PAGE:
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Yiddish Folk Verse

Hava nagila Yiddish Folk Verse Mother language Semitic Poetry

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#1 OFFLINE   Tinker

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Posted November 09, 2010 - 07:37 AM

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Semitic Poetry

Yiddish Folk Verse expresses the joys and heartaches that come with being a Jew.. It is the only rhymed Semitic verse I have so far encountered, but this genre occurs centuries after the Torah and in a different region.

Yiddish which literally means Jewish, is a high German language originally spoken by Ashinazi Jews who settled in the Rhineland in the 10th century. Simplified, it is an adaptation of German and Hebrew. It was the secular language of intimate family relations and is called "mother language" as opposed to Hebrew which is called "holy language". The language spread over Europe into the various Jewish communities which transcended regional and national languages to add another link to bind members of a culture that shares a long and difficult history.

While Hebrew poetry focused on Biblical matter, Yiddish verse recorded the culture. Yiddish folk verse "flourished" in the 19th century celebrating a people who have been both blessed and cursed. In the 1940s the Holocaust became a central theme of Yiddish Verse but eventually with the emergence of a Jewish state in Isreal new subjects were explored. Humor and lament merge. From this history a stanzaic form emerged.

The Yiddish Folk Verse is:
  • stanzaic, written in any number of quatrains. Occasionally it is written in any number of sixains.
  • accentual, written with 4 stressed syllables per line and any number of unstressed syllables.
  • rhymed, traditionally xaxa xbxb etc x being unrhymed. Later rhyme became more variable, abab cdcd etc. When written in sixains the rhyme is aabccb ddeffe etc.
    Night Walk by Robin Skelton from Shapes of Our Singing
    Rain black on the night road
    under the yellow lamplight
    seems almost a kind of mirror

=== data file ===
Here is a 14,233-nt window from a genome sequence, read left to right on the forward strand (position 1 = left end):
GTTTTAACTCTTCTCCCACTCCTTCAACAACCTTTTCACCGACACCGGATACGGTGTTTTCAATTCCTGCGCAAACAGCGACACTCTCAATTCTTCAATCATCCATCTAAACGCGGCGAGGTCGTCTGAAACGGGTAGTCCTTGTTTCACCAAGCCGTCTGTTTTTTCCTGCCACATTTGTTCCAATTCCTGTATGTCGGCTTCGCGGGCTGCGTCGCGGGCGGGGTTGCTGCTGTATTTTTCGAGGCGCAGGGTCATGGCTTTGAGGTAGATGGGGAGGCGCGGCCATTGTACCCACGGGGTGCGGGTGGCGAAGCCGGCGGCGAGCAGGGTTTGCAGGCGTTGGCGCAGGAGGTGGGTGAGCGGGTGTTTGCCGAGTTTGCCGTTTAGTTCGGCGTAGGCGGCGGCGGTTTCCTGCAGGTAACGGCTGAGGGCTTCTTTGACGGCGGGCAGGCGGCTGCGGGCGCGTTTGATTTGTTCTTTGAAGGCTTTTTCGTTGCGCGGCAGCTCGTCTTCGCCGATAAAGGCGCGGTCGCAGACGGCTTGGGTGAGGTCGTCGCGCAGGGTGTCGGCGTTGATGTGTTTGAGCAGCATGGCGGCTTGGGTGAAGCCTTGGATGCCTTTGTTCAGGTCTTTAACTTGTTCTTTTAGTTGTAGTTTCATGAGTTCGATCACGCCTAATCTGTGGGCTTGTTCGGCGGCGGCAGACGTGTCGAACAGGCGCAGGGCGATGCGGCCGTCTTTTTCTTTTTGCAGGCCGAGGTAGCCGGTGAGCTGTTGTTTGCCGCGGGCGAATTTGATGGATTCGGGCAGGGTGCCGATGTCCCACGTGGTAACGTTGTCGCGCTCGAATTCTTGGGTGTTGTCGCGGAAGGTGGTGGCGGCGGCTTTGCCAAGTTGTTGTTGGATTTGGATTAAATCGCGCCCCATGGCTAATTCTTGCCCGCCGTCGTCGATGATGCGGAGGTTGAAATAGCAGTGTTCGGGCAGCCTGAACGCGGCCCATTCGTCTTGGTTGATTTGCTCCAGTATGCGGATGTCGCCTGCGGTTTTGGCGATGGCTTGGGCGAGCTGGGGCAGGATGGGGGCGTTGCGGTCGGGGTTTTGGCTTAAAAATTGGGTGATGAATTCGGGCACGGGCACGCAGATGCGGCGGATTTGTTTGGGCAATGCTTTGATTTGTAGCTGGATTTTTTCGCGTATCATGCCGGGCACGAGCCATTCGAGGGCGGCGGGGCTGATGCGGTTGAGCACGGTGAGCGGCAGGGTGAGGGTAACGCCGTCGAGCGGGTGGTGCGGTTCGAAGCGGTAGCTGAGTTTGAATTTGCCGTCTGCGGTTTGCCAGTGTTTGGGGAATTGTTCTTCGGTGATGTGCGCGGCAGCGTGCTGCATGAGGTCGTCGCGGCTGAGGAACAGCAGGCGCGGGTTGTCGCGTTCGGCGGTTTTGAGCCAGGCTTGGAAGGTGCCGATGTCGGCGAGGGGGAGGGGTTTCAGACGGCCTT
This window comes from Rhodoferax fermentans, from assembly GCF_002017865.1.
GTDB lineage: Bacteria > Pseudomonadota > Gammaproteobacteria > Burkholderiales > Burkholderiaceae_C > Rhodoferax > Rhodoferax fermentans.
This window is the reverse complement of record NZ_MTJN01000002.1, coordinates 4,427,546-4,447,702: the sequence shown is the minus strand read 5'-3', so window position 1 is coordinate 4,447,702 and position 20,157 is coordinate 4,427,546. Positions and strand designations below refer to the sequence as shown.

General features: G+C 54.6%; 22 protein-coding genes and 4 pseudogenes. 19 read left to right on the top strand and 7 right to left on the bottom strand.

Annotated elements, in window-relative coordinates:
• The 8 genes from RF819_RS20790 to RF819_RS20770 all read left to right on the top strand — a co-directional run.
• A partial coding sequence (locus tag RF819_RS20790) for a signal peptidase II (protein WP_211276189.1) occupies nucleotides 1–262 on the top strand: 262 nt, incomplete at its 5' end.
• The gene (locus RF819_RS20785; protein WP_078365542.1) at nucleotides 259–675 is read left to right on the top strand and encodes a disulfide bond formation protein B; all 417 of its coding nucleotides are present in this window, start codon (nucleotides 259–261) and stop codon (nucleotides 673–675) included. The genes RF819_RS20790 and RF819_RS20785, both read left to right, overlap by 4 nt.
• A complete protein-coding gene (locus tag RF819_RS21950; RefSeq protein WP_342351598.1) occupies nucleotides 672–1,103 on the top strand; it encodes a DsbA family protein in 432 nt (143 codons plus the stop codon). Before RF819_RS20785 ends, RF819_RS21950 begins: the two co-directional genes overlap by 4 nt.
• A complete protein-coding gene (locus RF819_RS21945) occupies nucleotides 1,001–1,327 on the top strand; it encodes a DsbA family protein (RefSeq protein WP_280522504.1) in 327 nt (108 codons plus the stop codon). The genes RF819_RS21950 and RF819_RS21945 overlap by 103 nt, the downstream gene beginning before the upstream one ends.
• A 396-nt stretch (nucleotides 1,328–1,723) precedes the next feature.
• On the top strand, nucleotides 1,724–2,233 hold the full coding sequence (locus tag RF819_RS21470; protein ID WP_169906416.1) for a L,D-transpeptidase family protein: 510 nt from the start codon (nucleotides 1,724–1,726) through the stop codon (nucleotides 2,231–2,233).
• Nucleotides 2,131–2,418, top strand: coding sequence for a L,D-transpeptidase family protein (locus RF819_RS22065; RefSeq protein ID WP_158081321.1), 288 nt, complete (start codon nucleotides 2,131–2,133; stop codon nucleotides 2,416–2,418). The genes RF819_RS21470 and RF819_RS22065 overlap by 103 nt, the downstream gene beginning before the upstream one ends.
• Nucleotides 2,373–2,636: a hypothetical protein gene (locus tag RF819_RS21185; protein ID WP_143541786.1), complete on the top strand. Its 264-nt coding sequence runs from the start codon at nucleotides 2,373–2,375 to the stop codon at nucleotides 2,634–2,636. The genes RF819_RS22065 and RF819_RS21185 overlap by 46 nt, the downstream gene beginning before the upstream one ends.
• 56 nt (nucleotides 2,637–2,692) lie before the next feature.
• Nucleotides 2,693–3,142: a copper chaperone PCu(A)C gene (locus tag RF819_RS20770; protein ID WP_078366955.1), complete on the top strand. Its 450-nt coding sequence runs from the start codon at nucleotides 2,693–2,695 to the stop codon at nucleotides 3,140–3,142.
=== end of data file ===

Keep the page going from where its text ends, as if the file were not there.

offering us all foresight,

    a glimpse of the far dark future
    surrounding the shape-changing shadows
    we cast as we stroll, not thinking about
    the ways of inevitable tomorrows,

    though if we stop, look down, stare,
    something looks back at us;
    what nightwalker can bear to see
    his own eyes as ominous.
Although it doesn't follow the stanzaic frame described above, one of the best known Yiddish Folk Verses is Hava Nagila. It was written in 1915, it has been credited to both Moshe Nathanson and Abraham Idelsohn. Another spelling is "Havah Nagilah" (I originally found these lyrics when researching "Yiddish" verse, but I have since also found it under Hebrew Verse so the language is in question since I don't read either language. However if I apply Yiddish being a secular language, a language of the culture and Hebrew being the language of moral and religious subjects, I can only assume Hava Nagila is Yiddish.)

HAVA NAGILA (Original Hebrew Lyrics)

Háva nagíla, háva nagíla,
Háva nagíla, venismechá.
Háva nagíla, háva nagíla,
Háva nagíla, venismechá.

Háva neránena, háva neránena,----
Háva neránena, venismechá.
Háva neránena, háva neránena,
Háva neránena, venismechá.

Úru, úru, achím,
Úru, achím, belév saméach.
Úru, achím, belév saméach.
Úru, achím, belév saméach.
Úru, achím, belév saméach.
Úru, achím,
Úru, achím, belév saméach.
HAVA NAGILA (Literal English Translation)

Come let's dance, come let's dance,
Come let's dance, and be merry!
Come let's dance, come let's dance,
Come let's dance, and be merry!

Come let's whirl, come let's whirl,
Come let's whirl, and be merry!
Come let's whirl, come let's whirl,
Come let's whirl, and be merry!

Rise, rise, brothers!
Rise, brothers, with a glad heart.
Rise, brothers, with a glad heart.
Rise, brothers, with a glad heart.
Rise, brothers, with a glad heart.
Rise, brothers!
Rise, brothers, with a glad heart.


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Also tagged with one or more of these keywords: Hava nagila, Yiddish Folk Verse, Mother language, Semitic Poetry

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